An organization representing Florida’s 67 county sheriffs filed a legal brief late Tuesday supporting Gov. Ron DeSantis’ suspension of Hillsborough State Attorney Andrew Warren.
The Florida Sheriffs Association asked a judge’s permission to submit a friend of the court brief supporting DeSantis. The accompanying 25-page court paper argues that the governor was right to remove Warren from office for what the governor characterized as Warren’s refusal to enforce certain laws.
The brief carries the names of 48 current and former law enforcement officials who it says support the Sheriffs Association’s arguments. They include 11 of Florida’s 20 state attorneys, among them Bruce Bartlett, the top prosecutor for Pinellas and Pasco counties; former Attorneys General Pam Bondi and Bill McCollum; and Maria Chapa Lopez, the former U.S. attorney for the Middle District of Florida.
The governor suspended Warren on Aug. 4, citing statements he’d signed pledging not to prosecute people who seek or provide abortions in violation of state laws or cases relating to transgender health care. The governor’s order also referenced a policy Warren enacted in his office, which said prosecutors should avoid pursuing certain low-level crimes like driving with a suspended license, panhandling, trespassing and prostitution.
The Sheriffs Association notes that the law gives prosecutors discretion to decide whether to bring charges against a person. But their brief stresses that such decisions must be made on a case-by-case basis and not as blanket policies against certain laws.
“In the present case, Warren was not removed for exercising his prosecutorial discretion,” wrote Robert Wayne Evans, an attorney for the Sheriffs Association. “Rather he established policies indicating that his office would not prosecute certain classes of crime or that there would be a presumption of non-prosecution for a variety of offenses, including charges arising from pedestrian and bicycle stops. These proclamations detrimentally impact a sheriff’s ability to effectively safeguard the public.”
The brief argues that the nonprosecution policy “encourages lawlessness.” If deputies quit making bicycle and pedestrian stops, it states, “drug dealers will be inclined to use these means to carry out their trade.” The policy “incentivizes criminals to explore methods that will escape the attention of law enforcement officers because the state attorney has announced that these cases will never be charged.”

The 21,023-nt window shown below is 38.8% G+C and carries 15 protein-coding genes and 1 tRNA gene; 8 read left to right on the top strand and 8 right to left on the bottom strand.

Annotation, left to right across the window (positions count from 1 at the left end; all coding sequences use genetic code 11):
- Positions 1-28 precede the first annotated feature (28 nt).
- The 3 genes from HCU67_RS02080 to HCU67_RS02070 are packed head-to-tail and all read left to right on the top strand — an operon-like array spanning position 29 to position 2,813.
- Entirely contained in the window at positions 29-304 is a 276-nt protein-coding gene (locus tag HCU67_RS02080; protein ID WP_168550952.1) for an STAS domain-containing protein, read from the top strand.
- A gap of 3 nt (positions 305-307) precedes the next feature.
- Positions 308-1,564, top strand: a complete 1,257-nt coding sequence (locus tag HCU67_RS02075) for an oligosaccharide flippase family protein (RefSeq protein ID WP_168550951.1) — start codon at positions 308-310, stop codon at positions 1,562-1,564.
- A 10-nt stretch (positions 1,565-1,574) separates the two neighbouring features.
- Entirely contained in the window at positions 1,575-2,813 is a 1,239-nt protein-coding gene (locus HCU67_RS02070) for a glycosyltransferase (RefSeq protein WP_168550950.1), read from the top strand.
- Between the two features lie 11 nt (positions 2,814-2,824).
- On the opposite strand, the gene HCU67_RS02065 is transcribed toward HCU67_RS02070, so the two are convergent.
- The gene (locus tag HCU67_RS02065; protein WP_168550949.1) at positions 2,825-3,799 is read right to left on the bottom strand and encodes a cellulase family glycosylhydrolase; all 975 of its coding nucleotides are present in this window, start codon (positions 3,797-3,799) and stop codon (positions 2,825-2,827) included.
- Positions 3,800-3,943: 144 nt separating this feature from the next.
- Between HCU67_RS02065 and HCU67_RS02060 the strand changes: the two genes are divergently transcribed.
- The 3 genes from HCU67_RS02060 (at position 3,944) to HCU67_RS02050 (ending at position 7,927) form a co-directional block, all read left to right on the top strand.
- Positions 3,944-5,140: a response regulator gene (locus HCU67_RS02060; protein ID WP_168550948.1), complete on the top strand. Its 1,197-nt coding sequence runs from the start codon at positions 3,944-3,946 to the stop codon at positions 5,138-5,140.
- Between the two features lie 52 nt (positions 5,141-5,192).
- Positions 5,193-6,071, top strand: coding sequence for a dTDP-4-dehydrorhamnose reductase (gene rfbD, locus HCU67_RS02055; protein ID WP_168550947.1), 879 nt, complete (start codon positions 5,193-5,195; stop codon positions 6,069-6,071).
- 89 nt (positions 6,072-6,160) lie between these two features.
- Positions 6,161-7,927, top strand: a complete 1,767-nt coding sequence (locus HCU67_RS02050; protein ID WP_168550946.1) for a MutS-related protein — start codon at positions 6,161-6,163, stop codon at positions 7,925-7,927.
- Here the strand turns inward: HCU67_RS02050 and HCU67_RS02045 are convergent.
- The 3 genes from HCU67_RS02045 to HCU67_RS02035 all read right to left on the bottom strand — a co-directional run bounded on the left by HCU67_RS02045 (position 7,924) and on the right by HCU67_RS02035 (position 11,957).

Warren, a Democrat, has called his suspension a political stunt by the Republican governor. He filed the federal lawsuit two weeks after his ouster, arguing that he had engaged in protected free speech. He wants his job back.
The case has already seen several briefs from groups supporting Warren. His supporters include legal scholars, former Florida Supreme Court justices, a former solicitor general and members of the commission that crafted the Florida Constitution’s provision for suspensions.
Lawyers for DeSantis claim the governor acted within his authority to remove Warren. They have asked a judge to dismiss the lawsuit. The Sheriffs Association is the first group to submit a brief favoring DeSantis.
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Almost immediately after the brief was filed Tuesday evening, Warren issued a news release criticizing several Florida sheriffs. They included Hillsborough and Pinellas county Sheriffs Chad Chronister and Bob Gualtieri, both members of the Florida Sheriffs Association.
The release pointed to Chronister’s decision not to enforce eviction orders in the early days of the COVID-19 pandemic. It also referenced a 2020 news article that quoted Gualtieri saying he was not inclined to issue ordinance violations for Pinellas County’s mask mandate.
“These examples highlight the hypocrisy of the Florida Sheriffs Association making the purely political move of joining with DeSantis on his anti-democratic effort to suspend Warren,” the release stated.
A federal judge is set to hear arguments in the lawsuit Sept. 19.